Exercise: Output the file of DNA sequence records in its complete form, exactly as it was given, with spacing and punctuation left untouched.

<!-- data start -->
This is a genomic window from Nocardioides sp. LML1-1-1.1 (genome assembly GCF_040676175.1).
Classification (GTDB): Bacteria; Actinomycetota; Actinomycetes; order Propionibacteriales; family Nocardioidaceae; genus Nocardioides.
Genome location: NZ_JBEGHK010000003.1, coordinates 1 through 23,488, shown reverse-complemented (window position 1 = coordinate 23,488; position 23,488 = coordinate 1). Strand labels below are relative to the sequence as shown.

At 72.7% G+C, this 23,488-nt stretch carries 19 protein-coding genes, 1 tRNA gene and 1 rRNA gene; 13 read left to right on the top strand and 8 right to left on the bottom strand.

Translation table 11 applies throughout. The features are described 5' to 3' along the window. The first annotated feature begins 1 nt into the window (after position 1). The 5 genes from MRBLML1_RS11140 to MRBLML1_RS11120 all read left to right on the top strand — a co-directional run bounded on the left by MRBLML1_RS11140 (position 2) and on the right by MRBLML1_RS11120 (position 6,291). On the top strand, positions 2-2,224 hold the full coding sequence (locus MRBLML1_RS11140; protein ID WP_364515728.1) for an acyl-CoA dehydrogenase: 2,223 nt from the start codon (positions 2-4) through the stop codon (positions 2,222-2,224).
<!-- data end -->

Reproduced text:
This is a genomic window from Nocardioides sp. LML1-1-1.1 (genome assembly GCF_040676175.1).
Classification (GTDB): Bacteria; Actinomycetota; Actinomycetes; order Propionibacteriales; family Nocardioidaceae; genus Nocardioides.
Genome location: NZ_JBEGHK010000003.1, coordinates 1 through 23,488, shown reverse-complemented (window position 1 = coordinate 23,488; position 23,488 = coordinate 1). Strand labels below are relative to the sequence as shown.

At 72.7% G+C, this 23,488-nt stretch carries 19 protein-coding genes, 1 tRNA gene and 1 rRNA gene; 13 read left to right on the top strand and 8 right to left on the bottom strand.

Translation table 11 applies throughout. The features are described 5' to 3' along the window. The first annotated feature begins 1 nt into the window (after position 1). The 5 genes from MRBLML1_RS11140 to MRBLML1_RS11120 all read left to right on the top strand — a co-directional run bounded on the left by MRBLML1_RS11140 (position 2) and on the right by MRBLML1_RS11120 (position 6,291). On the top strand, positions 2-2,224 hold the full coding sequence (locus MRBLML1_RS11140; protein ID WP_364515728.1) for an acyl-CoA dehydrogenase: 2,223 nt from the start codon (positions 2-4) through the stop codon (positions 2,222-2,224).